Free JavaScript course. Sign Up for tracking progress →

JavaScript: How do we verify your solutions?

Our website verifies your solutions automatically. You may be wondering how it works.

In the most basic case, the system just runs your code and examines the output. Then it compares the actual output against the expected one.

The following lessons deal with more complex matters. You will be writing functions. They're like mini-programs that take data from outside and perform operations on it. Verifying solutions gets a little more complicated in this case. The system runs your code and passes data to it. The system knows what result a correctly written function would give with the data the system provides it with, and this result is what the system is "expecting".

Let's assume your task is to program a function that adds two numbers. The verification system will give it several combinations of numbers and compare your function's answers with the correctly calculated ones. If all actual values match the expected ones, your solution would be considered valid.

This is testing. It's used extensively in the real, day-to-day development process. Developers usually write the tests first, that will proceed to write the program itself. During that process, they run tests multiple times to check how close they are to the desired solution.

That is why our website says “Tests passed” once you solve the task correctly.

One of your tasks in the following lessons will be to write a function that performs certain calculations and returns the result. As an example, let's assume you made a small mistake and the function returns the wrong value. In that case, the system will give you the following message:

  ● test

  expect(received).toBe(expected) // Object.is equality

  Expected value to be:
    "Hello, World!"
  Received:
    "ello, World!"

In addition to our tests, it's very useful to experiment with code in the browser console. When something isn't clear to you or you want to experiment with code, feel free to do all of this in the console. Ideally, it's best to execute all the code given in the lessons on your own. In addition to the console, you can also use repl.it.

Sometimes when creating a solution, it may seem that you have done everything correctly, but the system has got into a huff and won't accept your solution. Such cases are borderline impossible. Failed tests simply won't get as far as the site, they are automatically run after each change. In the vast majority of cases (all our projects have been run millions of times in total over many years) the error is in the solution code. It can be very imperceptible, maybe you used the wrong punctuation, or you used upper case instead of lower case, or you missed a comma. Other cases are more complicated. Maybe your solution works for one set of inputs, but not for another. So always read the instructions and test your output carefully. There will almost certainly be some sign of an error.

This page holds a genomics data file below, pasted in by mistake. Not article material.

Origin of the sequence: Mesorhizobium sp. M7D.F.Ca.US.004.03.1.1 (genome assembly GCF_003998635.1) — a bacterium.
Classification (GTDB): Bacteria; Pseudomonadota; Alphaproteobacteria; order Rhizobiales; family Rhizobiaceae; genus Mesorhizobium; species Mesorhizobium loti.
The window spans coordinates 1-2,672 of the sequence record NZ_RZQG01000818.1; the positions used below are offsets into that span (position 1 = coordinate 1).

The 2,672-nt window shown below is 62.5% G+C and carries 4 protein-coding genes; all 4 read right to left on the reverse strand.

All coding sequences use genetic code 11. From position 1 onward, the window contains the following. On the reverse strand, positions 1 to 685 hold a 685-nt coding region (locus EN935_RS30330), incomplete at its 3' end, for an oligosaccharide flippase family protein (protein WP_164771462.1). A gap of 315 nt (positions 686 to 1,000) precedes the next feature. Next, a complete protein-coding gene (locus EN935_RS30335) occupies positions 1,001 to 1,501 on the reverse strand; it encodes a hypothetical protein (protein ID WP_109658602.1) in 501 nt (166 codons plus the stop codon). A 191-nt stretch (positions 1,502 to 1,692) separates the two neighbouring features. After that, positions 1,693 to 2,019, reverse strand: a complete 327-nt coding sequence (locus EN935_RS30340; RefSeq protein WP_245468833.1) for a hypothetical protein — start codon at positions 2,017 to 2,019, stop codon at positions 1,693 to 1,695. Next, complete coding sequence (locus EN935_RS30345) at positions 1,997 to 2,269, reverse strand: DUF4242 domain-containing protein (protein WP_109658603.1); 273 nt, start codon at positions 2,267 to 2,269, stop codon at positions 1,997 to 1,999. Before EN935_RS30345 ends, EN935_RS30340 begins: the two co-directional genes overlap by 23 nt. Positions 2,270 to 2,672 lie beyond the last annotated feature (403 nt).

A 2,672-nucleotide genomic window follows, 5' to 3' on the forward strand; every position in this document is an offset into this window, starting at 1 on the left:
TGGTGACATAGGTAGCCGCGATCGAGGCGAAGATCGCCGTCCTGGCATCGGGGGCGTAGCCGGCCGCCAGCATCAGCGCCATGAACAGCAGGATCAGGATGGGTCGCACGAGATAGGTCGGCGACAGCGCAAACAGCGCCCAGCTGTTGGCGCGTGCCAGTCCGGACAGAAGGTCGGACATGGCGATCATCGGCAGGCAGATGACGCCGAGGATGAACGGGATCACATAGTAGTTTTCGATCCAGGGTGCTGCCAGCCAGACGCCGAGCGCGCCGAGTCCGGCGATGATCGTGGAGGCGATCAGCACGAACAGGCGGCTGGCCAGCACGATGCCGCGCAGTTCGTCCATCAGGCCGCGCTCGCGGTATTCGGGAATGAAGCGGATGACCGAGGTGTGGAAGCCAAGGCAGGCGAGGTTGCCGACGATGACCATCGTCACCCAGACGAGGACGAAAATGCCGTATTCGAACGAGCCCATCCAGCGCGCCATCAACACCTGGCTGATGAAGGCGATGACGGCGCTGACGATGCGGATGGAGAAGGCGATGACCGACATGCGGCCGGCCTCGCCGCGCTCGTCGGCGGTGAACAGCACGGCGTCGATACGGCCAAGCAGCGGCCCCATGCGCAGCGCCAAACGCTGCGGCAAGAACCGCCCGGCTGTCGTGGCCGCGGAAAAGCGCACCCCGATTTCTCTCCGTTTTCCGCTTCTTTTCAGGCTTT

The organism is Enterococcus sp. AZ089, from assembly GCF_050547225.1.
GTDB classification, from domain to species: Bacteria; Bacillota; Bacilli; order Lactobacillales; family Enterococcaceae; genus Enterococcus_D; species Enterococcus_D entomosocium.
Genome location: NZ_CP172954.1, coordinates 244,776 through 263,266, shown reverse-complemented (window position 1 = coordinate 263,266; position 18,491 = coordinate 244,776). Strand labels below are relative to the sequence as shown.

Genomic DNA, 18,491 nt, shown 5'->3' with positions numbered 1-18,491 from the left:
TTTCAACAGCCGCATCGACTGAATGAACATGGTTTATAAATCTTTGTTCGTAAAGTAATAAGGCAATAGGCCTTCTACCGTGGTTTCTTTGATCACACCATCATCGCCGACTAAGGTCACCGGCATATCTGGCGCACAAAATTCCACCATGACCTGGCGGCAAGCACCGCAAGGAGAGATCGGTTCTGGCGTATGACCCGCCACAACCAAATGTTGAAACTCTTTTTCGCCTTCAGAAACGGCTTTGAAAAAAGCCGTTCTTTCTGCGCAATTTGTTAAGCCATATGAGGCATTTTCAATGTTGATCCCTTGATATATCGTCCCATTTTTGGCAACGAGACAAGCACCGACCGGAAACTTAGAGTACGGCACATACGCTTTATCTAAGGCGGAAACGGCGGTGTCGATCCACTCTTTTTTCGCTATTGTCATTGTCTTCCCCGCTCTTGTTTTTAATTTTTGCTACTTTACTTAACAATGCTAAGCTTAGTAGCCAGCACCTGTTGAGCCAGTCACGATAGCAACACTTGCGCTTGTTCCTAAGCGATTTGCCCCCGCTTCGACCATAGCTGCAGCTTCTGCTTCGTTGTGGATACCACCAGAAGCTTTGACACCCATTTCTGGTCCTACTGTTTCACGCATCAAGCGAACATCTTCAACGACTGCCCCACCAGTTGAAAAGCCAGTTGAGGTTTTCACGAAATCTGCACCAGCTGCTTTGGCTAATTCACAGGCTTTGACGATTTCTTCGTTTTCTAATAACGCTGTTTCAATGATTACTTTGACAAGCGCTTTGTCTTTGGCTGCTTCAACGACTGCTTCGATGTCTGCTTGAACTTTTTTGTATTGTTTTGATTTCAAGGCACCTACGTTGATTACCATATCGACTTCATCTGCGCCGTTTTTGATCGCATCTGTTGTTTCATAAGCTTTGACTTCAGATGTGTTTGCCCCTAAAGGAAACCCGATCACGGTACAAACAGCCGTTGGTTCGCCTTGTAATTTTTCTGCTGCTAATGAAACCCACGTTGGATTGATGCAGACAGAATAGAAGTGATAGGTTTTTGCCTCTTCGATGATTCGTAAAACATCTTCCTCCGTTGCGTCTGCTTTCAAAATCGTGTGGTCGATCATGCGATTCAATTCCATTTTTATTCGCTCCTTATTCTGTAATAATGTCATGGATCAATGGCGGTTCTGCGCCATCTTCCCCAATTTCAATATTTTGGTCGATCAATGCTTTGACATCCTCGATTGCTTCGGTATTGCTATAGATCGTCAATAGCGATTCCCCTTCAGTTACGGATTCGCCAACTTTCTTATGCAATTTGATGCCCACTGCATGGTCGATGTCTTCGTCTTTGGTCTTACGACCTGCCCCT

However, if you are sure about a mistake or have found an inaccuracy, you can always point it out. At the end of each theory section, there is a link to the contents of the lesson on Github (this project is completely open-source!). You can write about an issue, look through the tests (you can see how your code is called there), and even send a pull request. If it's all gone over your head, then join the #hexlet-feedback channel in Slack where we'll always be ready to help you.

Instructions

Print the following number: 9780262531962.
Experiment with the output. Try another number or string there. Look at the system's output.

The exercise doesn't pass checking. What to do? 😶

If you've reached a deadlock it's time to ask your question in the «Discussions». How ask a question correctly:

  • Be sure to attach the test output, without it it's almost impossible to figure out what went wrong, even if you show your code. It's complicated for developers to execute code in their heads, but having a mistake before their eyes most probably will be helpful.
In my environment the code works, but not here 🤨

Tests are designed so that they test the solution in different ways and against different data. Often the solution works with one kind of input data but doesn't work with others. Check the «Tests» tab to figure this out, you can find hints at the error output.

My code is different from the teacher's one 🤔

It's fine. 🙆 One task in programming can be solved in many different ways. If your code passed all tests, it complies with the task conditions.

In some rare cases, the solution may be adjusted to the tests, but this can be seen immediately.

I've read the lessons but nothing is clear 🙄

It's hard to make educational materials that will suit everyone. We do our best but there is always something to improve. If you see a material that is not clear to you, describe the problem in “Discussions”. It will be great if you'll write unclear points in the question form. Usually, we need a few days for corrections.

By the way, you can participate in courses improvement. There is a link below to the lessons course code which you can edit right in your browser.

Tips

Definitions

  • Tests - are special bits of code that validate programs by checking the correct result against the actual one.


If you got stuck and don't know what to do, you can ask a question in our huge and friendly community